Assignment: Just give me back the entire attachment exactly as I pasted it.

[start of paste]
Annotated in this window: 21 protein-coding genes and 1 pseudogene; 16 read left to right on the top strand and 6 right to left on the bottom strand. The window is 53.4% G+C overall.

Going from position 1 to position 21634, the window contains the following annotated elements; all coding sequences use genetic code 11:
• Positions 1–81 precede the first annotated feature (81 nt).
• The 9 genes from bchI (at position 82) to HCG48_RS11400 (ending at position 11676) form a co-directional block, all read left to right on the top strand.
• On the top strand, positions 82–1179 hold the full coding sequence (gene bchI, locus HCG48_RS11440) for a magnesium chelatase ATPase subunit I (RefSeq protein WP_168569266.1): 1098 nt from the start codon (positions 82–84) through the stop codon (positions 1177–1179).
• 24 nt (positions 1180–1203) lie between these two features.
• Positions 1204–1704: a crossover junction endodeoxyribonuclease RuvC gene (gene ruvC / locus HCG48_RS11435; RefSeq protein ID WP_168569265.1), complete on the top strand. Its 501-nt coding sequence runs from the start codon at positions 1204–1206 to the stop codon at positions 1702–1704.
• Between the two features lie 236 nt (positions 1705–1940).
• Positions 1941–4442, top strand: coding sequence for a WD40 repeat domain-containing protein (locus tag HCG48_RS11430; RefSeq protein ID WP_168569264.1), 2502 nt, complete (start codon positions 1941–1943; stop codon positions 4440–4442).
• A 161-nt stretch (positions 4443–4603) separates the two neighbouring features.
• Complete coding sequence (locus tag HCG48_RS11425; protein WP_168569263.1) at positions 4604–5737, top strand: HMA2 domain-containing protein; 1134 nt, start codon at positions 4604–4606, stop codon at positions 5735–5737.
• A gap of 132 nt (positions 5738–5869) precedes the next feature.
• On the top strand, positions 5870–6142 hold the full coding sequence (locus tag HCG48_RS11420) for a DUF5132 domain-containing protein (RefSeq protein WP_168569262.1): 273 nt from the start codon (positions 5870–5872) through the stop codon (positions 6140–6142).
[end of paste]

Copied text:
Annotated in this window: 21 protein-coding genes and 1 pseudogene; 16 read left to right on the top strand and 6 right to left on the bottom strand. The window is 53.4% G+C overall.

Going from position 1 to position 21634, the window contains the following annotated elements; all coding sequences use genetic code 11:
• Positions 1–81 precede the first annotated feature (81 nt).
• The 9 genes from bchI (at position 82) to HCG48_RS11400 (ending at position 11676) form a co-directional block, all read left to right on the top strand.
• On the top strand, positions 82–1179 hold the full coding sequence (gene bchI, locus HCG48_RS11440) for a magnesium chelatase ATPase subunit I (RefSeq protein WP_168569266.1): 1098 nt from the start codon (positions 82–84) through the stop codon (positions 1177–1179).
• 24 nt (positions 1180–1203) lie between these two features.
• Positions 1204–1704: a crossover junction endodeoxyribonuclease RuvC gene (gene ruvC / locus HCG48_RS11435; RefSeq protein ID WP_168569265.1), complete on the top strand. Its 501-nt coding sequence runs from the start codon at positions 1204–1206 to the stop codon at positions 1702–1704.
• Between the two features lie 236 nt (positions 1705–1940).
• Positions 1941–4442, top strand: coding sequence for a WD40 repeat domain-containing protein (locus tag HCG48_RS11430; RefSeq protein ID WP_168569264.1), 2502 nt, complete (start codon positions 1941–1943; stop codon positions 4440–4442).
• A 161-nt stretch (positions 4443–4603) separates the two neighbouring features.
• Complete coding sequence (locus tag HCG48_RS11425; protein WP_168569263.1) at positions 4604–5737, top strand: HMA2 domain-containing protein; 1134 nt, start codon at positions 4604–4606, stop codon at positions 5735–5737.
• A gap of 132 nt (positions 5738–5869) precedes the next feature.
• On the top strand, positions 5870–6142 hold the full coding sequence (locus tag HCG48_RS11420) for a DUF5132 domain-containing protein (RefSeq protein WP_168569262.1): 273 nt from the start codon (positions 5870–5872) through the stop codon (positions 6140–6142).